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Filling Micro-Mobility Gaps: Mopeds as the Medium Range Solution

2018 was the year of the electric scooter. They appeared unexpectedly, lined up on sidewalks, often without enough time for city regulators and officials to prepare for their arrival. Their spontaneous presence and practically unregulated use provoked outrage from consumers, city councils, and sidewalk users everywhere. If 2018 was the year of the electric scooter,

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Will You Need Insurance for Your AV?

Earlier this week, Raphaël wrote about the role for no-fault insurance in an age of automated vehicles. The post raised several important questions about the future of the auto insurance industry as technology advances: Who do we want to protect? Passengers, for sure. But drivers? There is no driver! Or rather, there are many drivers.

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AVs and Insurance: Is There A Purpose For No-Fault Without A Driver?

In a recent article published on Reuters Regulatory Intelligence, a DC-area lawyer said the following regarding the potential of implementing no-fault insurance “to” automated vehicles: “Drivers have an inherent incentive to drive safely, so as not to be injured or killed on the roadways. That inherent incentive is what mitigates the “moral hazard” of a

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October 2019 Mobility Grab Bag

October 2019 Mobility Grab Bag Every month brings new developments in mobility, so let’s take a minute to breakdown a few recent developments that touch on issues we’ve previously discussed in the blog: New AV Deployments This month saw a test deployment of Level 4 vehicles in London, which even allowed members of the public

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Road Rage Meets Robot Rage

While AVs have a lot of technological leaps to make before widespread deployment, developers and governments alike also need to also consider the human factors involved, including good old fashioned human fear. Earlier this year, a AAA study showed that almost three out of four (71%) Americans are afraid to ride in an AV. This

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The More Data, The Merrier? Sidewalk Labs May Be Sidelined in Toronto

In 2015, Google’s parent, Alphabet, decided the time was ripe for establishing a subsidiary in charge of investing in “smart infrastructure” projects – from waste to transport and energy. Its aim was specifically to implement such projects, transforming our urban landscape into a realm of dynamic and connected infrastructure pieces. Fast forward two years, and

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When Technology is Unpredictable, Can Regulators Keep Up?

I recently wrote about a renewed federal push to regulate automated vehicles. I’ve previously highlighted a range of state regulatory schemes, including California’s relatively strict set of regulations. Meanwhile, the advent of truly automated vehicles, which seemed imminent when Waymo announced its driverless shuttle service in Phoenix, now may be farther away than we expected.

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Will You Have Right to Repair Your CAV?

The European Union recently adopted new rules to help consumers repair household appliances like refrigerators and televisions. The rules require manufacturers to provide spare parts for years after sale – the number of years depending on the device. The “Ecodesign Directive” is intended to help protect the environment by extending the life of consumer appliances.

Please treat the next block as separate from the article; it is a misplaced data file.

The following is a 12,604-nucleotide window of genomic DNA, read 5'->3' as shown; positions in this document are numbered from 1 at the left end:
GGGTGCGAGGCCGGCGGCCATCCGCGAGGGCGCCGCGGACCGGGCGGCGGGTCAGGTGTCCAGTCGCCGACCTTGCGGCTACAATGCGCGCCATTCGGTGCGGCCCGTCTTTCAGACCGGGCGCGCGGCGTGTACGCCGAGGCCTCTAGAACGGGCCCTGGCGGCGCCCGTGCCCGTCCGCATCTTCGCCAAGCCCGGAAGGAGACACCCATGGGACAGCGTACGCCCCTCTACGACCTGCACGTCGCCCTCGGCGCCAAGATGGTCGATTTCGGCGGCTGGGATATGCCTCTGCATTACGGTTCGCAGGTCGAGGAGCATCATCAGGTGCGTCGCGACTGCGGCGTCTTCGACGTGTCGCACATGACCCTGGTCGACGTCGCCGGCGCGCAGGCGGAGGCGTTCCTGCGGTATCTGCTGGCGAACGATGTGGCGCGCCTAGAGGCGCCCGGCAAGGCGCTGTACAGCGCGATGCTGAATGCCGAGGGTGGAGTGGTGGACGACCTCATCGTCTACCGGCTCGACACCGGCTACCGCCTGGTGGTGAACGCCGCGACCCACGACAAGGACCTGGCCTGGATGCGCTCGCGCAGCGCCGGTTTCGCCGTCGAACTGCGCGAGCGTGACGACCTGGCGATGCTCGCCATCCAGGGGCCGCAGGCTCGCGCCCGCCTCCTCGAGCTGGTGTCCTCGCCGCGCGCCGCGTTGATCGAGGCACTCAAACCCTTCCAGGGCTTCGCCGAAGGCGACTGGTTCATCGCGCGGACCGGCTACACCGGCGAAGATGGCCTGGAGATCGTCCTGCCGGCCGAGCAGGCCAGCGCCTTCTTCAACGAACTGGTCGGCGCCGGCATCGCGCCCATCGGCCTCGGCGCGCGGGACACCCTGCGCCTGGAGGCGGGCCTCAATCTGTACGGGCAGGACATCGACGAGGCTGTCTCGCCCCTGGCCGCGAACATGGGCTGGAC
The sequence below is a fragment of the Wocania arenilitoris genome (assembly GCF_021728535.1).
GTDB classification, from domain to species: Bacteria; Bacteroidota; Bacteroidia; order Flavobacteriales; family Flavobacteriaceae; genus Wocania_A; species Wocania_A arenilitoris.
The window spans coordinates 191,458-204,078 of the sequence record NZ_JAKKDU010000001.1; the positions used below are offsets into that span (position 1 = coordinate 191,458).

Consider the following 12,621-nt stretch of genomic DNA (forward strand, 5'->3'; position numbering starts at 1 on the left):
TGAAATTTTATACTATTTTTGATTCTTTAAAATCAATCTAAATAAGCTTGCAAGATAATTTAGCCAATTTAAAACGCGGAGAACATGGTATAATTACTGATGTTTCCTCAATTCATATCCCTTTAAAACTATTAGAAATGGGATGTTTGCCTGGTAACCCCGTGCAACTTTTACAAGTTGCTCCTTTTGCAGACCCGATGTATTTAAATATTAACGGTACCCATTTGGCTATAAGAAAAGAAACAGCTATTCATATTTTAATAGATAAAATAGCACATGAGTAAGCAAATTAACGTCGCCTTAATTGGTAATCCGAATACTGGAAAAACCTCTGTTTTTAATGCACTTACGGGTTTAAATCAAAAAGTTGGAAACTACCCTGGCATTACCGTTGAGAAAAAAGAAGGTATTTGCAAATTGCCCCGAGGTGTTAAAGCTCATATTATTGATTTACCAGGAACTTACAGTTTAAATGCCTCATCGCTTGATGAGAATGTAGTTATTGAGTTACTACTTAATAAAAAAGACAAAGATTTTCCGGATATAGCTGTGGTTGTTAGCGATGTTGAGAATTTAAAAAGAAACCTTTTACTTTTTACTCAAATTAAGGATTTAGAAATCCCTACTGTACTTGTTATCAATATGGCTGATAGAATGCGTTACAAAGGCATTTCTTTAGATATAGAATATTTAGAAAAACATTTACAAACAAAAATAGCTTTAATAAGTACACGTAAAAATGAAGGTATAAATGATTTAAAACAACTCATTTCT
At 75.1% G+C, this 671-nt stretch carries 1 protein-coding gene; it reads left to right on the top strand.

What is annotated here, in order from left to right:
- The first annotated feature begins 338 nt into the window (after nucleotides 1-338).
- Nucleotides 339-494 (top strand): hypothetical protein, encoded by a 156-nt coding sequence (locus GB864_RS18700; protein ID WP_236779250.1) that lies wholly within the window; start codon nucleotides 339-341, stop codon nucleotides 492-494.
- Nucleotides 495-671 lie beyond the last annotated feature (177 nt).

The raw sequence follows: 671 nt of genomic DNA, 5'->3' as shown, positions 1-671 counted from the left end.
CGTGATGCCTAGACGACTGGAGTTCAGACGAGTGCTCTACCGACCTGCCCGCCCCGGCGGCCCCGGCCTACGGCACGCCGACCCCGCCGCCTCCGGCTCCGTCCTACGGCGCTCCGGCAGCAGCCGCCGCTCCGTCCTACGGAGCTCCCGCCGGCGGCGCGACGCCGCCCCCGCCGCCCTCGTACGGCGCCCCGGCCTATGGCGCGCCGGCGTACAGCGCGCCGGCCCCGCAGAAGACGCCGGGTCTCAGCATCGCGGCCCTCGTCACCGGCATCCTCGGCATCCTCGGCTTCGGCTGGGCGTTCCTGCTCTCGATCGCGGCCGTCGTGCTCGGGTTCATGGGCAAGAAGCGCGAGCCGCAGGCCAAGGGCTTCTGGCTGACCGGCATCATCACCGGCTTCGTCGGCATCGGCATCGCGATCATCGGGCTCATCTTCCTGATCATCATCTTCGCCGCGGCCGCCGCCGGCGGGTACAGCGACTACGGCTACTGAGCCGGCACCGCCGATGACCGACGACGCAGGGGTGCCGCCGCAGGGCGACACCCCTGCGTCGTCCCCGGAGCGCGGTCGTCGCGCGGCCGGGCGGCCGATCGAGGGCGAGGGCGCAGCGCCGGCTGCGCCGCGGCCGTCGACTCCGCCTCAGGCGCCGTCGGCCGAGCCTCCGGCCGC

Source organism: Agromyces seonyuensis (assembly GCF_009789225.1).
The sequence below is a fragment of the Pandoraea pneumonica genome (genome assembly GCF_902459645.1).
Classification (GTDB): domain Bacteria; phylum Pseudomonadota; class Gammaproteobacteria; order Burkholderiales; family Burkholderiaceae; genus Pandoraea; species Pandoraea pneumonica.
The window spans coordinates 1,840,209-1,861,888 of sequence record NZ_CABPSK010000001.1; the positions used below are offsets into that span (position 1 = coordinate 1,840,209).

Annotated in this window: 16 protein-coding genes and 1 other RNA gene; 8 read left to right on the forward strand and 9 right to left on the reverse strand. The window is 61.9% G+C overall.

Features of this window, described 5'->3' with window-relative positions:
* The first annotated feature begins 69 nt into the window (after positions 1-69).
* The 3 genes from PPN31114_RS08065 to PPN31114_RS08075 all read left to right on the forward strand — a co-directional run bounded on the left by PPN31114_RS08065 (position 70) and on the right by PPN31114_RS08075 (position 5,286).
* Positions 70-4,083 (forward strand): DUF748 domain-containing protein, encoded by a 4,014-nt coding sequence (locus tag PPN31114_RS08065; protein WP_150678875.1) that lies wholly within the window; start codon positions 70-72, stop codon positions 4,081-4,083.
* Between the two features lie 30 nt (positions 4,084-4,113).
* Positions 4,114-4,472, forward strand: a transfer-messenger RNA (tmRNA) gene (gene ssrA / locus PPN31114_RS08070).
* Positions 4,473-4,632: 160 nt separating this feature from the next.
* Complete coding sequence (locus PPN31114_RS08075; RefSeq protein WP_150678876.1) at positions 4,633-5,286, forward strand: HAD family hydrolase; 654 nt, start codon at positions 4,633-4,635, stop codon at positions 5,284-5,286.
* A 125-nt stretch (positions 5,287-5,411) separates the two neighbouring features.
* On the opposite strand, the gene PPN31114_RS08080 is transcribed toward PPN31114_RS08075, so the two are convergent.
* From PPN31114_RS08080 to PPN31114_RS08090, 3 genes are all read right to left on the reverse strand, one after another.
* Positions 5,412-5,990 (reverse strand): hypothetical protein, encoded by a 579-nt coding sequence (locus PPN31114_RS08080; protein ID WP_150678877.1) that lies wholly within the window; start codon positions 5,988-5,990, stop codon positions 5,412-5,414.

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Rush Delivery: On The Road (Part 3 of 3)

Last week I covered the various companies who are seeking to use aerial drones to deliver goods to your door. Today, in the third part to my series on delivery (you’ll find Part 1 here, and an even earlier post on delivery, from December of 2018, here), I’m going to look at recent proposals to

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Rush Delivery: In The Air (Part 2 of 3)

This is the much-delayed second part in a series of posts I started earlier this year. In that first post I discussed how companies are experimenting with small delivery robots that crawl along sidewalks to deliver goods right to your door. However, the sidewalk is not the only place where delivery drones may soon be

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Montréal’s soon-to-be-short-lived experiment with scooters?

Anyone currently living in a large city or an American college town has had some experiences with scooters – would that be the mere annoyance of having them zip around on sidewalks. Or, as a friend of mine did, attempt to use one without checking first where the throttle is… Montréal, the economic and cultural

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Congress Goes Back In On AV Legislation

Back in January, I wrote about the auto industry’s growing sense that a set of nationwide regulatory standards was needed to govern automated vehicles (AVs). To date, twenty-nine states and Washington, DC have enacted AV-related legislation. A handful more have adopted Executive Orders or developed some other form of AV regulation. As the number of

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AV Safety at the UN: Why Does It Matter?

I previously blogged on automated emergency braking (AEB) standardization taking place at the World Forum for Harmonization of Vehicle Regulations (also known as WP.29), a UN working group tasked with managing a few international conventions on the topic, including the 1958 Agreement on wheeled vehicles standards. It turns out the World Forum recently published the

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Reconsidering Safety Metrics Before Software Hits the Road

“Safety.” A single word that goes hand-in-hand (and rhymes!) with CAV. If much has been said and written about CAV safety already (including on this very blog, here and there,) two things are certain: while human drivers seem relatively safe – when considering the number of fatalities per mile driven – there are still too

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The Blog contains short posts by Journal of Law and Mobility editors, student staff members, and other guest bloggers concerning breaking news or other contemporary topics. 

 

Any opinions expressed are those of the individual author and not the University of Michigan, the Journal of Law and Mobility, or the Law and Mobility Program.

 

Outside blog post submissions (of 500-1,000 words) are always welcome. All submissions are evaluated for publication by our staff.